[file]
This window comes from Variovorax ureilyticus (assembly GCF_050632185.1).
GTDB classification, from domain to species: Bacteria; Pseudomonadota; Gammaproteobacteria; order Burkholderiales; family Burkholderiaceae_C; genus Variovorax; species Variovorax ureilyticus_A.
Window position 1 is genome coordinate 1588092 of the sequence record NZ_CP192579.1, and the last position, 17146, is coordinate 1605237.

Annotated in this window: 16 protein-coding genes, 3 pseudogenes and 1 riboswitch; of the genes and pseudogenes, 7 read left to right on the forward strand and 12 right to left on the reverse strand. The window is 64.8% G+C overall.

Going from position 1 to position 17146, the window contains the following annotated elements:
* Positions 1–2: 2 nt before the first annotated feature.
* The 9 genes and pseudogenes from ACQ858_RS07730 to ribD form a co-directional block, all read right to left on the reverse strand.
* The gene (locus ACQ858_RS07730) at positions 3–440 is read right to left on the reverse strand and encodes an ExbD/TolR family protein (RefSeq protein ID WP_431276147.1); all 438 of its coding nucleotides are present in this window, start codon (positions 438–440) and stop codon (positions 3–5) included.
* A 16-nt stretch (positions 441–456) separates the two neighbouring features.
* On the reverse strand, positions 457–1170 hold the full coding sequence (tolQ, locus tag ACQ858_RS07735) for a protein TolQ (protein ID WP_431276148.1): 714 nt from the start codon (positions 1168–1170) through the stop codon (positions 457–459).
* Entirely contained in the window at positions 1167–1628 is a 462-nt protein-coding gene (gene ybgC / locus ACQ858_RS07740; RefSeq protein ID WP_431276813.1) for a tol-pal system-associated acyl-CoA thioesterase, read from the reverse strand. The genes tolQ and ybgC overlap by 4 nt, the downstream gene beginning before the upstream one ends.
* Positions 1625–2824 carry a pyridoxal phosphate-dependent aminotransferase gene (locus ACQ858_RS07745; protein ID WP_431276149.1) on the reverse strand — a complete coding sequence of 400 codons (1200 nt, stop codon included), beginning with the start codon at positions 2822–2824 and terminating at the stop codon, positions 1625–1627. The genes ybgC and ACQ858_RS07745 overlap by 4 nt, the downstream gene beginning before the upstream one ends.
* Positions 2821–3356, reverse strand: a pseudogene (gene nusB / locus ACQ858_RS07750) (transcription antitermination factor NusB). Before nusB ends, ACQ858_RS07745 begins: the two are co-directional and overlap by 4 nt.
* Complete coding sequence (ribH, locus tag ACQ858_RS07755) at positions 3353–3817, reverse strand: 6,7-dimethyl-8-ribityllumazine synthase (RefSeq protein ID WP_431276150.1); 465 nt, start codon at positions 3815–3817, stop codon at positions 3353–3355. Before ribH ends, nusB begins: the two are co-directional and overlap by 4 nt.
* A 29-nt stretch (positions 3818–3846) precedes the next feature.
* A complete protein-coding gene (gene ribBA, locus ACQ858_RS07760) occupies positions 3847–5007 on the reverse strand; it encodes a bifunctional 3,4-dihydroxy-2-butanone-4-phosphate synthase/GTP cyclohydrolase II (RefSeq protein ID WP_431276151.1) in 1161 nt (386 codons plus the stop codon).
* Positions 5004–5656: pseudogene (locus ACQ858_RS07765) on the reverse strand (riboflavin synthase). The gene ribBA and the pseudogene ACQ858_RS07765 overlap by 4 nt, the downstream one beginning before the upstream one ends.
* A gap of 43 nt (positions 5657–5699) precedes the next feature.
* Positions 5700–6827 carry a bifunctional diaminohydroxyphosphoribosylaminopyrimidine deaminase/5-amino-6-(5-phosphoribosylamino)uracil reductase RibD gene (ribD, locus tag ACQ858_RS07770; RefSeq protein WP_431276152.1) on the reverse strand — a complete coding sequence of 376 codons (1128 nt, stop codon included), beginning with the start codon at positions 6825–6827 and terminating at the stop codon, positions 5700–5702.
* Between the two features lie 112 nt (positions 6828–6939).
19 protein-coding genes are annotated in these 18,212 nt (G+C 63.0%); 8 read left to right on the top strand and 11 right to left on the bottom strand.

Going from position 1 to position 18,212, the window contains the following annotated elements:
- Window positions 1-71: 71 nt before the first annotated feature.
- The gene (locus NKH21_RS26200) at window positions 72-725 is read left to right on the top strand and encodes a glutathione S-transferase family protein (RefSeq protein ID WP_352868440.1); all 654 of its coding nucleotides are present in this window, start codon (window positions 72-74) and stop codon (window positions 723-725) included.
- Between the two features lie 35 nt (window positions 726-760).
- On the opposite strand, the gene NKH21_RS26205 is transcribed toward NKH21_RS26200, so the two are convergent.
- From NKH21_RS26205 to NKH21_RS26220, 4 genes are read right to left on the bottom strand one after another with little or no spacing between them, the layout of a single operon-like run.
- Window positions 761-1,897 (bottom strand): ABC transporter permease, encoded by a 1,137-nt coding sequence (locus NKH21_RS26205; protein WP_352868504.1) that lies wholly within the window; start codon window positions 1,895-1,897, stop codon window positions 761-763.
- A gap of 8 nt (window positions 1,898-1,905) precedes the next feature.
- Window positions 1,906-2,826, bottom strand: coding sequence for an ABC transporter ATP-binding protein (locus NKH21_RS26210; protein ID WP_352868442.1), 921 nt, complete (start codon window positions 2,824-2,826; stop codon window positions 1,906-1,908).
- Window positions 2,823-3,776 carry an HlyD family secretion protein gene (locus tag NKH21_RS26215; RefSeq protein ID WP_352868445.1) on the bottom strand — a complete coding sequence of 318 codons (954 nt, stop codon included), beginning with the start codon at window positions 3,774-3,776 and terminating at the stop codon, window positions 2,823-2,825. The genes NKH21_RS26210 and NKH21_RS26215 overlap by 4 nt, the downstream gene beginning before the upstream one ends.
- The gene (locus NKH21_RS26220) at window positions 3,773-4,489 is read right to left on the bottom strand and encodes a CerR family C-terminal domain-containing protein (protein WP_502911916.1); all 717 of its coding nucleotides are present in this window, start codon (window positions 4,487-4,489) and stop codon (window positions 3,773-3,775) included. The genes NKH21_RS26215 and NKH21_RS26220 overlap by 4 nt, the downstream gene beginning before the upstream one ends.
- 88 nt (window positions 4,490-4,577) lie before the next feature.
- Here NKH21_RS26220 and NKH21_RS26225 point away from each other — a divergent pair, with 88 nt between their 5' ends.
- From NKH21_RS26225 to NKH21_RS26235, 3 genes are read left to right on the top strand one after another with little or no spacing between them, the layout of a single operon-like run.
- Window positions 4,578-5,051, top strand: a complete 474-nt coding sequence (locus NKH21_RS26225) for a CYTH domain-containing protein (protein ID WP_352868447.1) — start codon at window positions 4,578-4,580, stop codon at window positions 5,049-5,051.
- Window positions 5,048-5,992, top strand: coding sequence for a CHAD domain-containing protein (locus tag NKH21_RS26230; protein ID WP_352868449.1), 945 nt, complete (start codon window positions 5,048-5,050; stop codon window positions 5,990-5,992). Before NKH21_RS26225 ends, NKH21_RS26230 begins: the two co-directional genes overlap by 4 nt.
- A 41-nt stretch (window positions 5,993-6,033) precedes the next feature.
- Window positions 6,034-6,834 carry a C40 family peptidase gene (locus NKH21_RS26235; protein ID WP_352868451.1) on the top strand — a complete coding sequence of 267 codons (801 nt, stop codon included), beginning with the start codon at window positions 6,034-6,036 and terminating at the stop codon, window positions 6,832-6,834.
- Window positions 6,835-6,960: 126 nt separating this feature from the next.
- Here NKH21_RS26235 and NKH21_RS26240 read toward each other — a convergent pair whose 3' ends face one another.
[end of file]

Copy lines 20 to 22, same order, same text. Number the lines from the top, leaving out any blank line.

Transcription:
* Between the two features lie 112 nt (positions 6828–6939).
19 protein-coding genes are annotated in these 18,212 nt (G+C 63.0%); 8 read left to right on the top strand and 11 right to left on the bottom strand.

Going from position 1 to position 18,212, the window contains the following annotated elements: